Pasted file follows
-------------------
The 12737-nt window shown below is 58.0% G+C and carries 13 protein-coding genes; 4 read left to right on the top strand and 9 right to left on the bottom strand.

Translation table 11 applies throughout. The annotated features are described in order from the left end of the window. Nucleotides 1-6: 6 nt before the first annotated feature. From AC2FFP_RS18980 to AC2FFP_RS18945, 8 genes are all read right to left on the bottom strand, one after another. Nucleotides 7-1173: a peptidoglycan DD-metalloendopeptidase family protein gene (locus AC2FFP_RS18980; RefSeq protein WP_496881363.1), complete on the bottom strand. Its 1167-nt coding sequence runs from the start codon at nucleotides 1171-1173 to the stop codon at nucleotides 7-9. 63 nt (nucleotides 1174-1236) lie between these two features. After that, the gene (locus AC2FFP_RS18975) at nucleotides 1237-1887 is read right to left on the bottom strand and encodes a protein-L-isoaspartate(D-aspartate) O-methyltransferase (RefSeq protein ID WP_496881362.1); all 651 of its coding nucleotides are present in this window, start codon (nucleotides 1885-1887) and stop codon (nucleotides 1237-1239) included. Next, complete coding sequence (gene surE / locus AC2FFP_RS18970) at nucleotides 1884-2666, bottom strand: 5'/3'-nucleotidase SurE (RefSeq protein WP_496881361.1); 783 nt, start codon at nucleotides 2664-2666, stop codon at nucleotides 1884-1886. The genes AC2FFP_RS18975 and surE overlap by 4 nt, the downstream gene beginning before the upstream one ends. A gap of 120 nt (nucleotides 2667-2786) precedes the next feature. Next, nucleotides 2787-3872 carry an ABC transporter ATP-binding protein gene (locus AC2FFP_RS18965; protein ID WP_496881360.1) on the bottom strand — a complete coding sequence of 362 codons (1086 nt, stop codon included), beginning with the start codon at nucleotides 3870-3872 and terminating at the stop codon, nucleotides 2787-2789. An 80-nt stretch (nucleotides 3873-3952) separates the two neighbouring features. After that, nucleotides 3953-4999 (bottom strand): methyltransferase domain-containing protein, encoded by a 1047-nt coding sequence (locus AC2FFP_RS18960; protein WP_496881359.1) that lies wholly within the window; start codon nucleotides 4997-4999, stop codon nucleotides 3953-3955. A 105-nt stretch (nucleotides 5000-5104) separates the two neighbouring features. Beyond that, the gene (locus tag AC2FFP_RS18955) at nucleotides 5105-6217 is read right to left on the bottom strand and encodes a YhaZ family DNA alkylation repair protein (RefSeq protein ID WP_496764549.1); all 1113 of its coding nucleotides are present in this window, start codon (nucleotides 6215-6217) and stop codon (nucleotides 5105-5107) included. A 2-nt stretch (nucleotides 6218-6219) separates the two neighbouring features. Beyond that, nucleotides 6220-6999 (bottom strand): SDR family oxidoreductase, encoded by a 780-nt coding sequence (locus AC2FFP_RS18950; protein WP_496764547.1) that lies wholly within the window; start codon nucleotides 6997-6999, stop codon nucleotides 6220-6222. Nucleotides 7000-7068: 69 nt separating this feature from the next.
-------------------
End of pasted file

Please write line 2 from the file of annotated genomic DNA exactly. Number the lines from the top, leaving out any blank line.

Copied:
Translation table 11 applies throughout. The annotated features are described in order from the left end of the window. Nucleotides 1-6: 6 nt before the first annotated feature. From AC2FFP_RS18980 to AC2FFP_RS18945, 8 genes are all read right to left on the bottom strand, one after another. Nucleotides 7-1173: a peptidoglycan DD-metalloendopeptidase family protein gene (locus AC2FFP_RS18980; RefSeq protein WP_496881363.1), complete on the bottom strand. Its 1167-nt coding sequence runs from the start codon at nucleotides 1171-1173 to the stop codon at nucleotides 7-9. 63 nt (nucleotides 1174-1236) lie between these two features. After that, the gene (locus AC2FFP_RS18975) at nucleotides 1237-1887 is read right to left on the bottom strand and encodes a protein-L-isoaspartate(D-aspartate) O-methyltransferase (RefSeq protein ID WP_496881362.1); all 651 of its coding nucleotides are present in this window, start codon (nucleotides 1885-1887) and stop codon (nucleotides 1237-1239) included. Next, complete coding sequence (gene surE / locus AC2FFP_RS18970) at nucleotides 1884-2666, bottom strand: 5'/3'-nucleotidase SurE (RefSeq protein WP_496881361.1); 783 nt, start codon at nucleotides 2664-2666, stop codon at nucleotides 1884-1886. The genes AC2FFP_RS18975 and surE overlap by 4 nt, the downstream gene beginning before the upstream one ends. A gap of 120 nt (nucleotides 2667-2786) precedes the next feature. Next, nucleotides 2787-3872 carry an ABC transporter ATP-binding protein gene (locus AC2FFP_RS18965; protein ID WP_496881360.1) on the bottom strand — a complete coding sequence of 362 codons (1086 nt, stop codon included), beginning with the start codon at nucleotides 3870-3872 and terminating at the stop codon, nucleotides 2787-2789. An 80-nt stretch (nucleotides 3873-3952) separates the two neighbouring features. After that, nucleotides 3953-4999 (bottom strand): methyltransferase domain-containing protein, encoded by a 1047-nt coding sequence (locus AC2FFP_RS18960; protein WP_496881359.1) that lies wholly within the window; start codon nucleotides 4997-4999, stop codon nucleotides 3953-3955. A 105-nt stretch (nucleotides 5000-5104) separates the two neighbouring features. Beyond that, the gene (locus tag AC2FFP_RS18955) at nucleotides 5105-6217 is read right to left on the bottom strand and encodes a YhaZ family DNA alkylation repair protein (RefSeq protein ID WP_496764549.1); all 1113 of its coding nucleotides are present in this window, start codon (nucleotides 6215-6217) and stop codon (nucleotides 5105-5107) included. A 2-nt stretch (nucleotides 6218-6219) separates the two neighbouring features. Beyond that, nucleotides 6220-6999 (bottom strand): SDR family oxidoreductase, encoded by a 780-nt coding sequence (locus AC2FFP_RS18950; protein WP_496764547.1) that lies wholly within the window; start codon nucleotides 6997-6999, stop codon nucleotides 6220-6222. Nucleotides 7000-7068: 69 nt separating this feature from the next.